An Indigenous recipe that can lean sweet or savory



In my “How the World Eats Fried Foods” series, this simple bannock recipe caught my eye because of its simplicity and soft, flaky interior. I knew I had to try this, as it is an excellent example of perfectly fried bread. In addition, I had the wonderful opportunity to make and try an indigenous recipe, which is too rare on my channel!

This bannock recipe comes from Taysia in British Columbia, Canada. Taysia enjoys this recipe because it connects her to her Métis culture; the Métis people are an indigenous group in Canada that originated from a shared heritage of French fur traders and indigenous people. As Taysia tells us, their culture and food reflect this. Made from flour, buttermilk, salt, sugar, baking powder, and jam, bannock is still enjoyed by indigenous people across Canada.

Bannock is often enjoyed at powwows or on indigenous land near the lake or the beach during summertime. It is served fresh and hot with cinnamon sugar at the beaches near Taysia, and many food trucks and indigenous-run restaurants also keep it alive. This recipe is incredibly versatile, as one could fry, bake, or cook the bread and serve it in a sweet or savory manner.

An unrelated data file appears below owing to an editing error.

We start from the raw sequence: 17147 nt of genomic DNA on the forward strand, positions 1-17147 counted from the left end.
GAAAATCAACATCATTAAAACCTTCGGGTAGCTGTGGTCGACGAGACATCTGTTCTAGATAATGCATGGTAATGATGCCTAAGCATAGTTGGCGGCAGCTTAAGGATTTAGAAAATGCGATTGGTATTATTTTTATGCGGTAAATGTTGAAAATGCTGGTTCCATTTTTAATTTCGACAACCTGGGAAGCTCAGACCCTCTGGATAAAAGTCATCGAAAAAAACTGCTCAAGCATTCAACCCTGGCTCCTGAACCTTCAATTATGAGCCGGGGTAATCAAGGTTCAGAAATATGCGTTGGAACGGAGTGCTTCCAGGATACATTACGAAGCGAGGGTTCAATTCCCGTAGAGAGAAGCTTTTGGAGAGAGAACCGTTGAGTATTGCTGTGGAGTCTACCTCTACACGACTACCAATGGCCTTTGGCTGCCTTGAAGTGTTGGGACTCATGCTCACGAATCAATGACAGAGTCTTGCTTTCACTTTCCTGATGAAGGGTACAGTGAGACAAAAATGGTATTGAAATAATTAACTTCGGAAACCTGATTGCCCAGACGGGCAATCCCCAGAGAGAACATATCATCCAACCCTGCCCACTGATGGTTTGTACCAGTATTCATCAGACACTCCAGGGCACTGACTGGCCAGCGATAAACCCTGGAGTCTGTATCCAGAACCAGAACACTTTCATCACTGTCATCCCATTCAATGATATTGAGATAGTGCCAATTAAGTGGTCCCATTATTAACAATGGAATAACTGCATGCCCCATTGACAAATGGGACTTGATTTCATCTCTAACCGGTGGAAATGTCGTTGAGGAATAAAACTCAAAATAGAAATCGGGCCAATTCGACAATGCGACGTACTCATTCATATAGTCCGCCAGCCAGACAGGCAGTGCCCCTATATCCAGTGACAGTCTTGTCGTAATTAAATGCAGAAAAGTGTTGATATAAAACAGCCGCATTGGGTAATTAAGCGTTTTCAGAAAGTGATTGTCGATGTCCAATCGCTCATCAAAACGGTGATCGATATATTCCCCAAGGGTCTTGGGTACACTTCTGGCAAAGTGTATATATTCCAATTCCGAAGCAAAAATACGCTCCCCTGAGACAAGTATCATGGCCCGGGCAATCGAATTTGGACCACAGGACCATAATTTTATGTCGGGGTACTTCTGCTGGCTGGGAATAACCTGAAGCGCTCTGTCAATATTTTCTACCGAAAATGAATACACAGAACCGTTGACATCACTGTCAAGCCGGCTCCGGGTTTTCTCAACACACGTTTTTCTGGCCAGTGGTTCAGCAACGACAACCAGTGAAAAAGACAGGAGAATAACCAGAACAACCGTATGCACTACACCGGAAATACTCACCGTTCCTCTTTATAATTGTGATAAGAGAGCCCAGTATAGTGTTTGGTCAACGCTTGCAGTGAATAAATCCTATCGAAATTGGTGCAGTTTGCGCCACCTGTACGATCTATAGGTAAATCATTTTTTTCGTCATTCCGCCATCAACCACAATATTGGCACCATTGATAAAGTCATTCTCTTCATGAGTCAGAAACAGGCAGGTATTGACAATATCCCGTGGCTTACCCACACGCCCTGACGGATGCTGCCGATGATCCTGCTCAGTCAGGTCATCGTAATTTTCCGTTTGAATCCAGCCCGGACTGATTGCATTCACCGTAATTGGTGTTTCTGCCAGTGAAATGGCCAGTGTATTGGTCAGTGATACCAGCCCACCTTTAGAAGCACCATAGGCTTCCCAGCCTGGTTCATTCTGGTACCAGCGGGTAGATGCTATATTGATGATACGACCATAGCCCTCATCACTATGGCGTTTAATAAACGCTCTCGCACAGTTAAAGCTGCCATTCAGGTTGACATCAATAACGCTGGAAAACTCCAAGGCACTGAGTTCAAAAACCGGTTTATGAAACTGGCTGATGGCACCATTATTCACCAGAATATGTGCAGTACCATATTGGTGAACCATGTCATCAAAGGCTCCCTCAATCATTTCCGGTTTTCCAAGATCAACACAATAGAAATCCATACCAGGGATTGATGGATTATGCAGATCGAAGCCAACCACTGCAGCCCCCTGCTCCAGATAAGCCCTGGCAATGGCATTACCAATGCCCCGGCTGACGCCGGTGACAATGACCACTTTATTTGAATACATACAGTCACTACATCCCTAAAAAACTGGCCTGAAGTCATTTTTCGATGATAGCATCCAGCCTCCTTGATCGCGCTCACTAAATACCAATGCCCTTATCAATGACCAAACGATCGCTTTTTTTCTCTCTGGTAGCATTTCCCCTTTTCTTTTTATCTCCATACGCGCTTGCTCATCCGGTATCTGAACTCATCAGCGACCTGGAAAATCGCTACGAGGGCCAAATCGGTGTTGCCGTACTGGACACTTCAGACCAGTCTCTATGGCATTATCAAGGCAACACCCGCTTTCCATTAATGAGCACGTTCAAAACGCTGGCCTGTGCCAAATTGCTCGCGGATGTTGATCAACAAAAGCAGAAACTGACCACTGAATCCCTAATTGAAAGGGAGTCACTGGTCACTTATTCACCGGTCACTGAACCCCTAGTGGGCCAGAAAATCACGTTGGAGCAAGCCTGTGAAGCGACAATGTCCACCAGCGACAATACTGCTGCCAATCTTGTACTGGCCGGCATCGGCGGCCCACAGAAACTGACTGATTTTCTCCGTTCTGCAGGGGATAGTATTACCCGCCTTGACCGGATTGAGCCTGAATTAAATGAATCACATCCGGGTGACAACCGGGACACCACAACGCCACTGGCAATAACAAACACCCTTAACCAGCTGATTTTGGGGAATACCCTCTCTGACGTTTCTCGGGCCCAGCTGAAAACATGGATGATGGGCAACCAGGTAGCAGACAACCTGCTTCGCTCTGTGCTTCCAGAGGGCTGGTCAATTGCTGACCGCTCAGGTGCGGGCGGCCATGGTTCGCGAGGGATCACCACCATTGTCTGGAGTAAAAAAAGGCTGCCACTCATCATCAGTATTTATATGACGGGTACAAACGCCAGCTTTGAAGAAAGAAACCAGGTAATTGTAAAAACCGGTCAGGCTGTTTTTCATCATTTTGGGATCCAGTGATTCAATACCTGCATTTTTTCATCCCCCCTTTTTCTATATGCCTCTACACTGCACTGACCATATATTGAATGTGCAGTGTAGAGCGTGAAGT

Indigenous fried bread has been a widely popular request since I started this channel, so hooray! I hope this encourages more indigenous people to reach out with their recipes. Although bannock can be enjoyed with cinnamon sugar or used as a burger bun for salmon, beef, moose, or hotdog, I opted to serve it with a simple jam. The inside of this fried bread was incredibly soft, airy, and moist. The flaky layers were delicious, which was surprising considering the recipe does not call for yeast.

This is one of the lowest-stress breads I’ve ever made! It turned out perfectly, and it is slightly sweet, which always makes me happy. Hats off to the Métis people, who are one of only three indigenous tribes recognized in Canada. There are a few populations in the United States too, but the Canadian population is relatively small, with only around 620,000 Métis existing out of 38 million Canadians. I hope some of you see this and send in more recipes, because I truly enjoyed bannock, and I’m sure everyone making it at home will, too!

Give this bannock recipe a try and let me know what you think. It is so easy to make and even easier to enjoy!

Watch the Video


  • 4 cups flour sifted
  • 3 Tbsp baking powder
  • 1-2 Tbsp sugar
  • 1 tsp salt
  • 2-3 cups buttermilk


  • Sift together all the dry ingredients and slowly stream in the cold buttermilk or soured milk with light strokes just until liquid is absorbed.
  • Knead a few times until dough is smoother.
  • Divide and shape into 1/2 inch tall “cakes” that are round or oval in shape (usually about the size of your hand but they can be huge!) dust with enough flour to make them easier to handle.
  • Shallow fry in neutral oil, like vegetable or canola (though lard is delicious and certainly common) at a medium heat until the bottom crust has formed enough to hold everything together, flip and cook until golden on the other side.
  • Serve with your choice of sweet or savory toppings!
Course: Breakfast, Snack
Region: North America
Keyword: Comfort food


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